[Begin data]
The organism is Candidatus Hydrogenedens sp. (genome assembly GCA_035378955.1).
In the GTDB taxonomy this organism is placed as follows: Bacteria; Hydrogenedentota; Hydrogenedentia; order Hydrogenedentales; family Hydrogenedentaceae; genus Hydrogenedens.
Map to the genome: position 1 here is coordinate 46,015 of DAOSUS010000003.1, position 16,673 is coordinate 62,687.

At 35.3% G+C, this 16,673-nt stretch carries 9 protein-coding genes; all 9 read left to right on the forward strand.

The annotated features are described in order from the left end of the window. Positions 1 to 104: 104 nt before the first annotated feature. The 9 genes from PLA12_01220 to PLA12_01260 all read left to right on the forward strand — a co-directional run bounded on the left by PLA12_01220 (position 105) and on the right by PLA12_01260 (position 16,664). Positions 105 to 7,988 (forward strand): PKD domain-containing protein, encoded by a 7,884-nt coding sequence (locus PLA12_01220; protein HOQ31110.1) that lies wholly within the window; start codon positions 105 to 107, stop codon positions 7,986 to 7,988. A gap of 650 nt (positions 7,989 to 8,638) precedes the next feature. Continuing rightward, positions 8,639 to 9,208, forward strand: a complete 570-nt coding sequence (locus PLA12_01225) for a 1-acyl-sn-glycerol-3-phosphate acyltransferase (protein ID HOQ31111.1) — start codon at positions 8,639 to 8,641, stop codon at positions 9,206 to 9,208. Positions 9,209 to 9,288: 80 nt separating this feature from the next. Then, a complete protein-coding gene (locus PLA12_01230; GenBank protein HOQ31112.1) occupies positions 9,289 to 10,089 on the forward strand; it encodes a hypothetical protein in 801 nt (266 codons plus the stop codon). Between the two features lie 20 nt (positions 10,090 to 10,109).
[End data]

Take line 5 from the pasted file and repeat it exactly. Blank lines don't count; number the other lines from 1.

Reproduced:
The annotated features are described in order from the left end of the window. Positions 1 to 104: 104 nt before the first annotated feature. The 9 genes from PLA12_01220 to PLA12_01260 all read left to right on the forward strand — a co-directional run bounded on the left by PLA12_01220 (position 105) and on the right by PLA12_01260 (position 16,664). Positions 105 to 7,988 (forward strand): PKD domain-containing protein, encoded by a 7,884-nt coding sequence (locus PLA12_01220; protein HOQ31110.1) that lies wholly within the window; start codon positions 105 to 107, stop codon positions 7,986 to 7,988. A gap of 650 nt (positions 7,989 to 8,638) precedes the next feature. Continuing rightward, positions 8,639 to 9,208, forward strand: a complete 570-nt coding sequence (locus PLA12_01225) for a 1-acyl-sn-glycerol-3-phosphate acyltransferase (protein ID HOQ31111.1) — start codon at positions 8,639 to 8,641, stop codon at positions 9,206 to 9,208. Positions 9,209 to 9,288: 80 nt separating this feature from the next. Then, a complete protein-coding gene (locus PLA12_01230; GenBank protein HOQ31112.1) occupies positions 9,289 to 10,089 on the forward strand; it encodes a hypothetical protein in 801 nt (266 codons plus the stop codon). Between the two features lie 20 nt (positions 10,090 to 10,109).